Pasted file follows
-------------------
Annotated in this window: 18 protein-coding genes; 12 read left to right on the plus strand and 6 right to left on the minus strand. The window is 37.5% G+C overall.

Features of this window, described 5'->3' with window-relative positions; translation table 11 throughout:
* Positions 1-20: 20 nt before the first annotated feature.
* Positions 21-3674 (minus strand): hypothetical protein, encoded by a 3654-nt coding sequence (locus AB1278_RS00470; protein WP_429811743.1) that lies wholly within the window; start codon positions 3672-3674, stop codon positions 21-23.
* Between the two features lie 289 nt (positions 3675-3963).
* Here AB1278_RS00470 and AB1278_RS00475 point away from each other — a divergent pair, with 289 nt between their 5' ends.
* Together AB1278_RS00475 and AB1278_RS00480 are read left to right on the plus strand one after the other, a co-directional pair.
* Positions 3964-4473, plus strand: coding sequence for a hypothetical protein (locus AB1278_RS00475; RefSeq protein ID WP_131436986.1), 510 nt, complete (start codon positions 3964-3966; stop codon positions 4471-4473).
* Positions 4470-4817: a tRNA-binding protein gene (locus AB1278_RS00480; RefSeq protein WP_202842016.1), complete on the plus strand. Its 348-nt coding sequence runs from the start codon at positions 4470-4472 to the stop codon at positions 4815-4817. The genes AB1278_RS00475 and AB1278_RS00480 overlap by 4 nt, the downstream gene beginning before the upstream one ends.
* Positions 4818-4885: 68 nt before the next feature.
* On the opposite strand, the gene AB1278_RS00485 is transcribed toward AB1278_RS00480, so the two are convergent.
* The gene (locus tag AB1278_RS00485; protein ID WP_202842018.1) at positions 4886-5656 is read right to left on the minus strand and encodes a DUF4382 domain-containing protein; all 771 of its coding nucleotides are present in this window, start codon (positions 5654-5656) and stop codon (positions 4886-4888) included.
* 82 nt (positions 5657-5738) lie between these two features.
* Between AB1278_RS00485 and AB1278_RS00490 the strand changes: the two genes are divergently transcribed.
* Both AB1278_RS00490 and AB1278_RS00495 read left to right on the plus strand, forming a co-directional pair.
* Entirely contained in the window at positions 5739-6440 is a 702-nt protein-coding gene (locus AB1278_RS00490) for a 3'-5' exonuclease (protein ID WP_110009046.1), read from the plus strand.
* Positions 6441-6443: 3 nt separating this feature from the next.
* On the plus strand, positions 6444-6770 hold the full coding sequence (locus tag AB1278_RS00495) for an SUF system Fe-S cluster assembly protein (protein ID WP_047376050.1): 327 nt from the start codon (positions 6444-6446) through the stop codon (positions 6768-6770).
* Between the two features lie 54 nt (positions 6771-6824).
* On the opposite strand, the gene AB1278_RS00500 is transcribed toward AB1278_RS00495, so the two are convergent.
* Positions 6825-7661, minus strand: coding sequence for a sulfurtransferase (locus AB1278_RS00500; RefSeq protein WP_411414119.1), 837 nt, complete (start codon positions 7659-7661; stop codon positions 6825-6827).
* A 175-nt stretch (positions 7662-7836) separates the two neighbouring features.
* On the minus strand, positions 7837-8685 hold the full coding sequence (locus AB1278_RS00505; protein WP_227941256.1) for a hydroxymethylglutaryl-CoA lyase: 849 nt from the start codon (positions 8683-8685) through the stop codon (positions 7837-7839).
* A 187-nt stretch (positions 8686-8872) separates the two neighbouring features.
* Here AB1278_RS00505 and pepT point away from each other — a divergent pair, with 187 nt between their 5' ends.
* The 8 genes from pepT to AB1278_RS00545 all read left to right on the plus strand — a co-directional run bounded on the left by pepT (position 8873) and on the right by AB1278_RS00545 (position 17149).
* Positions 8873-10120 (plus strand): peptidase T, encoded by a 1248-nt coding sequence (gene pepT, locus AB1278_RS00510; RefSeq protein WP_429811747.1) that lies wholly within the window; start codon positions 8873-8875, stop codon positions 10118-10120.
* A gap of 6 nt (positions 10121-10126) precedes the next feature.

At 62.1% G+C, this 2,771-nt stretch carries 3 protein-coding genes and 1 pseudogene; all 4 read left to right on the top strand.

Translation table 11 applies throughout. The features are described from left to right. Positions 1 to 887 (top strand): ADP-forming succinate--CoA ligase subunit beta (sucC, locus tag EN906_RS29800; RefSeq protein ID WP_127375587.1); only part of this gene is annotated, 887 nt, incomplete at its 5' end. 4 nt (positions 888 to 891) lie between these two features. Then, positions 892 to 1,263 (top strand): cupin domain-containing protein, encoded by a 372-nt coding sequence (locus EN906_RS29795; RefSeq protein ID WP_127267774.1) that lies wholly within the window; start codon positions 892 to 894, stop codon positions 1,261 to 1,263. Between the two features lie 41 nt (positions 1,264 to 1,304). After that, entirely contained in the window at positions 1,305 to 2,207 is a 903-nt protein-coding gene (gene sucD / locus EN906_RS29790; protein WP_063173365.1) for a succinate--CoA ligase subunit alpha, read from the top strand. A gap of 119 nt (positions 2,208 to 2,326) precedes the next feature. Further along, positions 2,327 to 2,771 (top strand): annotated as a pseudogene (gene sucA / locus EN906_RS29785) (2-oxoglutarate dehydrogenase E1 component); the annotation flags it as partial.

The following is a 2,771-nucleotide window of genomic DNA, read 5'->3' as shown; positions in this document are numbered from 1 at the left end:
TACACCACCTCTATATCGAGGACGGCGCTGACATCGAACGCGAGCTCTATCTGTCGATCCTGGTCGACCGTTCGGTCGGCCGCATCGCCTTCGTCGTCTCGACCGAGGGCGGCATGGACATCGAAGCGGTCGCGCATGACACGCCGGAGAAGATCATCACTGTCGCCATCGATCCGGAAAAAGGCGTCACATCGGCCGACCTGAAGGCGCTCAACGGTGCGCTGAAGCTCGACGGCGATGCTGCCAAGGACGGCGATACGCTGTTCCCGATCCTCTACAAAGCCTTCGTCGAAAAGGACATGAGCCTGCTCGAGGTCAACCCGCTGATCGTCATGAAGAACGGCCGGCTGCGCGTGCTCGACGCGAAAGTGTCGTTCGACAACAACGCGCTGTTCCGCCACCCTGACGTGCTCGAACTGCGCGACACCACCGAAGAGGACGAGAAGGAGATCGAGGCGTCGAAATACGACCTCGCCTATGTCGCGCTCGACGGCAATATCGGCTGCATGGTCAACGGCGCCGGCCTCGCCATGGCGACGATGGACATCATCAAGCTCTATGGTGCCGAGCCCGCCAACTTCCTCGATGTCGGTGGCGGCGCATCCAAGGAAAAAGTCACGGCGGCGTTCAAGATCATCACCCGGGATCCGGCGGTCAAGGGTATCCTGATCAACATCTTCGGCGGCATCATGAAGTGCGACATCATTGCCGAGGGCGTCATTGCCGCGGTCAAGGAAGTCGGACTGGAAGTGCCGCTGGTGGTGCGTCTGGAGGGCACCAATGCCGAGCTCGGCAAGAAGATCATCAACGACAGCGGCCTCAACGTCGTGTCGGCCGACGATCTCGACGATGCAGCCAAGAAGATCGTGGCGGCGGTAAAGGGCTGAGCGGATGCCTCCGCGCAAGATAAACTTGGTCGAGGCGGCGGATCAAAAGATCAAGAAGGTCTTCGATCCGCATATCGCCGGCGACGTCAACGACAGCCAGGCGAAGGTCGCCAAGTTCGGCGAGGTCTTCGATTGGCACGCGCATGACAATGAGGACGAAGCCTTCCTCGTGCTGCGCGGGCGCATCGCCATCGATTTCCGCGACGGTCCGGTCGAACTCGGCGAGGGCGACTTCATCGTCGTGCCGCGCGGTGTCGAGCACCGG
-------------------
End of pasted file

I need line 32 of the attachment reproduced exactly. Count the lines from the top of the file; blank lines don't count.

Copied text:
TACACCACCTCTATATCGAGGACGGCGCTGACATCGAACGCGAGCTCTATCTGTCGATCCTGGTCGACCGTTCGGTCGGCCGCATCGCCTTCGTCGTCTCGACCGAGGGCGGCATGGACATCGAAGCGGTCGCGCATGACACGCCGGAGAAGATCATCACTGTCGCCATCGATCCGGAAAAAGGCGTCACATCGGCCGACCTGAAGGCGCTCAACGGTGCGCTGAAGCTCGACGGCGATGCTGCCAAGGACGGCGATACGCTGTTCCCGATCCTCTACAAAGCCTTCGTCGAAAAGGACATGAGCCTGCTCGAGGTCAACCCGCTGATCGTCATGAAGAACGGCCGGCTGCGCGTGCTCGACGCGAAAGTGTCGTTCGACAACAACGCGCTGTTCCGCCACCCTGACGTGCTCGAACTGCGCGACACCACCGAAGAGGACGAGAAGGAGATCGAGGCGTCGAAATACGACCTCGCCTATGTCGCGCTCGACGGCAATATCGGCTGCATGGTCAACGGCGCCGGCCTCGCCATGGCGACGATGGACATCATCAAGCTCTATGGTGCCGAGCCCGCCAACTTCCTCGATGTCGGTGGCGGCGCATCCAAGGAAAAAGTCACGGCGGCGTTCAAGATCATCACCCGGGATCCGGCGGTCAAGGGTATCCTGATCAACATCTTCGGCGGCATCATGAAGTGCGACATCATTGCCGAGGGCGTCATTGCCGCGGTCAAGGAAGTCGGACTGGAAGTGCCGCTGGTGGTGCGTCTGGAGGGCACCAATGCCGAGCTCGGCAAGAAGATCATCAACGACAGCGGCCTCAACGTCGTGTCGGCCGACGATCTCGACGATGCAGCCAAGAAGATCGTGGCGGCGGTAAAGGGCTGAGCGGATGCCTCCGCGCAAGATAAACTTGGTCGAGGCGGCGGATCAAAAGATCAAGAAGGTCTTCGATCCGCATATCGCCGGCGACGTCAACGACAGCCAGGCGAAGGTCGCCAAGTTCGGCGAGGTCTTCGATTGGCACGCGCATGACAATGAGGACGAAGCCTTCCTCGTGCTGCGCGGGCGCATCGCCATCGATTTCCGCGACGGTCCGGTCGAACTCGGCGAGGGCGACTTCATCGTCGTGCCGCGCGGTGTCGAGCACCGG